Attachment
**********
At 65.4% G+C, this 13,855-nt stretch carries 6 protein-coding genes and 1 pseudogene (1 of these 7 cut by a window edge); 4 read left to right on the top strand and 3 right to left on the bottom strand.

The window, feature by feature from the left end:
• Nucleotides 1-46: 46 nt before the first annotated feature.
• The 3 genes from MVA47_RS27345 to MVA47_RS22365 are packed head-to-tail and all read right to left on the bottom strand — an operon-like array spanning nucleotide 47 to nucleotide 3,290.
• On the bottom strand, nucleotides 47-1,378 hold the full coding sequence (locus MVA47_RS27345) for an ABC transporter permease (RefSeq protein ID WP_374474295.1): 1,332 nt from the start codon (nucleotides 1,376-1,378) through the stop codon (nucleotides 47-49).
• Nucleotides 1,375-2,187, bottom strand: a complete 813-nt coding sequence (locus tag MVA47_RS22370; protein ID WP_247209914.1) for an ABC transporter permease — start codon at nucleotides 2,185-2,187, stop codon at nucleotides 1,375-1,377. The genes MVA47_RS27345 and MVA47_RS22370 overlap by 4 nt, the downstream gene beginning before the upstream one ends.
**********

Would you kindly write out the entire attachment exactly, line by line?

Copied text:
At 65.4% G+C, this 13,855-nt stretch carries 6 protein-coding genes and 1 pseudogene (1 of these 7 cut by a window edge); 4 read left to right on the top strand and 3 right to left on the bottom strand.

The window, feature by feature from the left end:
• Nucleotides 1-46: 46 nt before the first annotated feature.
• The 3 genes from MVA47_RS27345 to MVA47_RS22365 are packed head-to-tail and all read right to left on the bottom strand — an operon-like array spanning nucleotide 47 to nucleotide 3,290.
• On the bottom strand, nucleotides 47-1,378 hold the full coding sequence (locus MVA47_RS27345) for an ABC transporter permease (RefSeq protein ID WP_374474295.1): 1,332 nt from the start codon (nucleotides 1,376-1,378) through the stop codon (nucleotides 47-49).
• Nucleotides 1,375-2,187, bottom strand: a complete 813-nt coding sequence (locus tag MVA47_RS22370; protein ID WP_247209914.1) for an ABC transporter permease — start codon at nucleotides 2,185-2,187, stop codon at nucleotides 1,375-1,377. The genes MVA47_RS27345 and MVA47_RS22370 overlap by 4 nt, the downstream gene beginning before the upstream one ends.